Every fan should have their own fan, don’t you agree?

The artwork seen on these echoed other images, but was never used again afterward. Which is kind of a shame.

What could make a present cooler than Yamato gift wrap? The answer is none. None more cool.

These curious items were vinyl book covers in three different styles to wrap around whatever you were currently reading. The ribbons served as built-in bookmarks.

Pass cases were a popular carry-around item for students, and there were multiple styles to choose from.

“Card wallet” was another term for these, but who knows if anyone ever flashed one in school.

Everyone’s got at least one key, right? It stands to reason then that everyone would want at least one Yamato key ring for it. But one would never be enough.

The versions shown above had a single frame of film contained in a plastic holder, while the larger style shown below was more like a credit card.

Either way, you’d always have the perfect key to unlock the chain on your Yamato bicycle.

Of course, you couldn’t buy any of this stuff if you didn’t save your yen, and Yamato even had a solution for that with the two coin banks shown above. Once filled up, you’d pop it like a soda can, transfer your wealth to one of the Yamato coin wallets shown below, and head off to the Yamato store for some well-earned gratification. Then repeat.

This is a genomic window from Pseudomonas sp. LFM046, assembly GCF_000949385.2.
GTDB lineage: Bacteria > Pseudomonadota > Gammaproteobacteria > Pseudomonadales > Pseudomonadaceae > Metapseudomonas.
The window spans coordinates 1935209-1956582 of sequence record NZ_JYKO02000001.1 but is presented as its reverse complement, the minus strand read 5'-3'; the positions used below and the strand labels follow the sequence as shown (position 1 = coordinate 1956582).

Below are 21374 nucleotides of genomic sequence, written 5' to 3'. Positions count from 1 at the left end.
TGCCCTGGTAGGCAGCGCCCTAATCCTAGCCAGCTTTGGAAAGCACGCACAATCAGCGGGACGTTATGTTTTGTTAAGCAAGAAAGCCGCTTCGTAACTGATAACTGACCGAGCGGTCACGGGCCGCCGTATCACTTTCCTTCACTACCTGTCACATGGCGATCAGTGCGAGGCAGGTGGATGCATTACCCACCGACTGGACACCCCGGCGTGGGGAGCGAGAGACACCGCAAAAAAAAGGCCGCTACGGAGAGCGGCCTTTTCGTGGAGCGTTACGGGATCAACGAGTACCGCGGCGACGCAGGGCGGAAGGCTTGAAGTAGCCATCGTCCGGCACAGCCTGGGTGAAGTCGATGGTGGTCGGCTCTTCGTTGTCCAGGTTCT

If that wasn’t your style, these small vinyl pouches were another alternative.

No merchandising campaign would be complete without some apparel, and these pseudo-crew t-shirts came with a special pedigree. The scribbling across the wrapper above left isn’t a mistake, it’s the signature of Yukiko Hanai, one of Japan’s top fashion designers in the 70s. She was commissioned to create costumes for Farewell, and designed Yuki’s pink jumpsuit seen in the early part of the movie (and TV Series).

Hanai also devised the crew shirt seen far right. It wasn’t used in the film, but became the basis for these real-life versions in both Kodai and Shima colors.

We end our product review with the sole big-ticket item, a poster-sized “panel clock” that took the place of an earlier one designed for the 1977 Yamato movie. It retailed for a hefty $135 and could be purchased in installment payments from Nippon General Credit (click here to see an enlargement of their ad), which also handled the high-priced Yamato hardcover books in the same fashion.

Wherever there were fans ready to buy, Office Academy found a way to let them do it!

Click here to see Office Academy publications for Farewell to Yamato

Continue to Fan Club Products Phase 3